Wednesday, August 26, 2020

Aging and Sadness


I’ve been looking at old photographs and have been quite moved by the fact that everyone looks so much younger – my wife and I, our children, friends, even our parents – everyone! Everyone looks so beautifully youthful. And there’s a tinge of sadness as I contemplate all the years that have passed and I’m trying to work out why.

It’s not as if those years have been filled with tragedy – quite the opposite in fact. There have been sad times but overall life for me has been full of joy and wonder. So the sadness is not rooted in any disappointment about the past. It seems to revolve squarely around the fact that

I am not young anymore.

Why is there inherent sadness in this fact? I am not sick, or about to die. In all likelihood I have many years of health left to enjoy the time ahead. But I have less time than I used to. Is that it? That I can longer pretend that the end is far off in a distant future?

Is the quality of ‘young’ intrinsically better than oldness? Is it somehow better to look young and youthful than it is to look old and a little weathered? And if so, why? Looking older of course is a constant reminder that you’re time is limited, or that you have been around for many years. There’s a sense of loss in there – a loss of a feeling of invincibility; loss of that feeling that there is lots of time left to enjoy people and places.

One could see this as positive – I enjoy my life. I have no reason to want it to end. I want it to go on for as long as possible. I could count my blessings. (I do.) But still the sadness of aging lingers. Is it because I don’t look young? That I feel a little irrelevant to the generation before me? That I am adjudged to be in some sense passed it?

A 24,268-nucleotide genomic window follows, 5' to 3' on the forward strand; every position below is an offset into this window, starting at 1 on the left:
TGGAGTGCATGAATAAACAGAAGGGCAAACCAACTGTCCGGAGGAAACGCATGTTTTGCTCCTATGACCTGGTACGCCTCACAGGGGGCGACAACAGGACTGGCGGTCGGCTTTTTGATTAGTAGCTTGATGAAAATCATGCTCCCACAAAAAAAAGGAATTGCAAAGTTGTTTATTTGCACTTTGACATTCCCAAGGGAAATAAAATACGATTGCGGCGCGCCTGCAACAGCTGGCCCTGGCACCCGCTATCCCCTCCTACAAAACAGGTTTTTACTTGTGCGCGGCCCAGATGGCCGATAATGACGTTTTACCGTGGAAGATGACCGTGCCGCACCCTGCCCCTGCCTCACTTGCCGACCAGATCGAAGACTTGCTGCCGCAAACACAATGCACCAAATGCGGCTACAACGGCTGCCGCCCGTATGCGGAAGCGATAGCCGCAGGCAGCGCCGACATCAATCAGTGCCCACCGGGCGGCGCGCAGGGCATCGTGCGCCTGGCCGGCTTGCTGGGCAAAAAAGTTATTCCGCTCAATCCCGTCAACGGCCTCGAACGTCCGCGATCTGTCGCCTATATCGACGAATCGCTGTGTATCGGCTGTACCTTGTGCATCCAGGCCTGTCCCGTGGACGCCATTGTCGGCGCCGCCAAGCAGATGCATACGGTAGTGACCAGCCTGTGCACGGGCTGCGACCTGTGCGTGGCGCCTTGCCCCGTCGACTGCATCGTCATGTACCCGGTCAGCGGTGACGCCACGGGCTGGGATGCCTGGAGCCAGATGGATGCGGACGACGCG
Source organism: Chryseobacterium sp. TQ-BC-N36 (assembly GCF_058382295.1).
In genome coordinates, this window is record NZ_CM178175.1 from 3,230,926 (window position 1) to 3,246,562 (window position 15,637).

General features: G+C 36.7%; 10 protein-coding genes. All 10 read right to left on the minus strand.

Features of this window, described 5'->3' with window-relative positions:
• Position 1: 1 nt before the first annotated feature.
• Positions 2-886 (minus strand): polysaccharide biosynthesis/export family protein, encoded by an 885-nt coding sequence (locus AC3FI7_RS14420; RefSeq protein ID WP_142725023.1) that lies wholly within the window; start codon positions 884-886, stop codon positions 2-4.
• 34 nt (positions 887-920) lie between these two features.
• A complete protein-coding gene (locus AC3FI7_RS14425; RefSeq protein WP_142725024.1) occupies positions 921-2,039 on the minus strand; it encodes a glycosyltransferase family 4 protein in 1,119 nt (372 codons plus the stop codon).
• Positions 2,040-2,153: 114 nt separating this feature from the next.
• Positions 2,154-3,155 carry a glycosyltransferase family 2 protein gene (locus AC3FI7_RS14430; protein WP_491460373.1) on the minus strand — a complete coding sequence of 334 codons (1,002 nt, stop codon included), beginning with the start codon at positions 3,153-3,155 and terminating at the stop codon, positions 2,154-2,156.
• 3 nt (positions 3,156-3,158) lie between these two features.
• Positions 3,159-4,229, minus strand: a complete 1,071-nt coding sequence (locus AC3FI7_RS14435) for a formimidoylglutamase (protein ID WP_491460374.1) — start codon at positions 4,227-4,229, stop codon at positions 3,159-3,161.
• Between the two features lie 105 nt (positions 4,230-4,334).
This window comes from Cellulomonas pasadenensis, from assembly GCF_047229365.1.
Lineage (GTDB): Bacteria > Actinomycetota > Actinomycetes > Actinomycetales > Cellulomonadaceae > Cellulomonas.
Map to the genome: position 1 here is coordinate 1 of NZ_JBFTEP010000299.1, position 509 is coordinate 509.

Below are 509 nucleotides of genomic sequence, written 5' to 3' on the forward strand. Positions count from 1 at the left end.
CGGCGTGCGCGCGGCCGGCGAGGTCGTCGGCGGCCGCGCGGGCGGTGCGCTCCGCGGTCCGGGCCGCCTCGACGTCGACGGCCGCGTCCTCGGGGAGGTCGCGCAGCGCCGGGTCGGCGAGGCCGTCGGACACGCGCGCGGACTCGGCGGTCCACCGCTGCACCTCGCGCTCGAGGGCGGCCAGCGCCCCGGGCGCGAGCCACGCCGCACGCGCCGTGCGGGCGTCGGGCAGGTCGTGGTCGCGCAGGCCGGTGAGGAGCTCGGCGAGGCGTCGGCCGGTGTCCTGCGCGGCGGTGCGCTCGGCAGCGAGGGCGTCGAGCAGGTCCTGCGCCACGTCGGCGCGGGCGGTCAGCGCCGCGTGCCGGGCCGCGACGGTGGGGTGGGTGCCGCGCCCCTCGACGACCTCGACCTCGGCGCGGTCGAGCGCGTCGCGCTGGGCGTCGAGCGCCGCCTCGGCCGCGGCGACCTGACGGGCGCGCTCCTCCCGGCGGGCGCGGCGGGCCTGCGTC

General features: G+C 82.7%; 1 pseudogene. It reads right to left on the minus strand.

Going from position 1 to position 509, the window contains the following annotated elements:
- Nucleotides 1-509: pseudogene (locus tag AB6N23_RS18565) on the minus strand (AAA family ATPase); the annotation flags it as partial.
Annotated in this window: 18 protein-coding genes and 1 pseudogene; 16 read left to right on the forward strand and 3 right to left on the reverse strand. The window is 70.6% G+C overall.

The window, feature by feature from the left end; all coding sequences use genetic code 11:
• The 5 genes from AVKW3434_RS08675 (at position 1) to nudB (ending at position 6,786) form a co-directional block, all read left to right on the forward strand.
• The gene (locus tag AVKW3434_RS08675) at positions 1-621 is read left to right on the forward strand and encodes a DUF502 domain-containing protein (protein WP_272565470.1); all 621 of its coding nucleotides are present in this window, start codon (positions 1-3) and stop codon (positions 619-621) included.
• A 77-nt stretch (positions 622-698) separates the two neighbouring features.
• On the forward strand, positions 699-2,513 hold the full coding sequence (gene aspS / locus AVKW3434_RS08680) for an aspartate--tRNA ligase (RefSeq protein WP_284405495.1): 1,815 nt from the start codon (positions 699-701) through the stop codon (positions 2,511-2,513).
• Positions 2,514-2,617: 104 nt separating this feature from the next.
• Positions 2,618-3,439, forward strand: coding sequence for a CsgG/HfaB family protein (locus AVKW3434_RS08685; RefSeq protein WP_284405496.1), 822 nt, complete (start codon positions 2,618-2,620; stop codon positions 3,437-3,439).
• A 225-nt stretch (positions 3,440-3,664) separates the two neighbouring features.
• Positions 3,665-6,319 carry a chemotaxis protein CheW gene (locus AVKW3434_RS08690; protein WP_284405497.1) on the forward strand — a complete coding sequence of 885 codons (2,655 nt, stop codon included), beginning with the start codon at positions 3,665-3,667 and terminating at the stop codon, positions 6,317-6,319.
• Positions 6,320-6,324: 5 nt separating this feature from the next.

You do however sometimes hear people my age talk about the advantages of being over 60. And I totally subscribe to this. There is something really pleasurable about knowing who you are; knowing what you think; having fewer doubts; knowing that you can express opinions better than ever before. And maybe even that you think more clearly than you ever did. But would I rather be younger with the accompanying angst that comes with it? Probably. Why? Because that would mean I had more time.

So it’s the shorter timeframe thing again. I look back on those photographs and am reminded that I probably won’t have another 30 years of memories. But who can tell? I may well. There may be decades of memories left to create and in 30 years I could be looking back at photos I took today. And what – feeling even sadder because I’ll be even older?

And in the background Gordon Lightfoot coincidentally sings:

It’s cold on the shoulder; and you know that we get a little older every day!

When I was 23 I returned home from 14 months travelling overseas. A family aunt asked my on my return, “Apart from feeling a little wiser and a little sadder, how was your journey?” I asked why she assumed I would be sadder and she said no one ever came home from that kind of journey without being sadder. In her view it was as if having such an out of the ordinary experience was ipso facto  going to result in a degree of sadness. In time I came to agree with her.

Over the years I have learned too that sadness is quite a precious emotional state and is closely related to a sense of beauty and appreciating the things we care about. So I’m not disheartened by the idea of being sad when looking at my past, or because I’m so much older now. I think there is a sadness attached to growing older but it doesn’t have to be debilitating. I’m just trying to disentangle the roots of that sadness. But in the meantime, as Don Henley and Merle Haggard sang:

Wear it like a royal crown when you get old and grey.
It’s the cost of living, and everyone pays.





  I recently created a book of this blog. I must confess part of my desire to do this was based on the assumption that it might be of intere...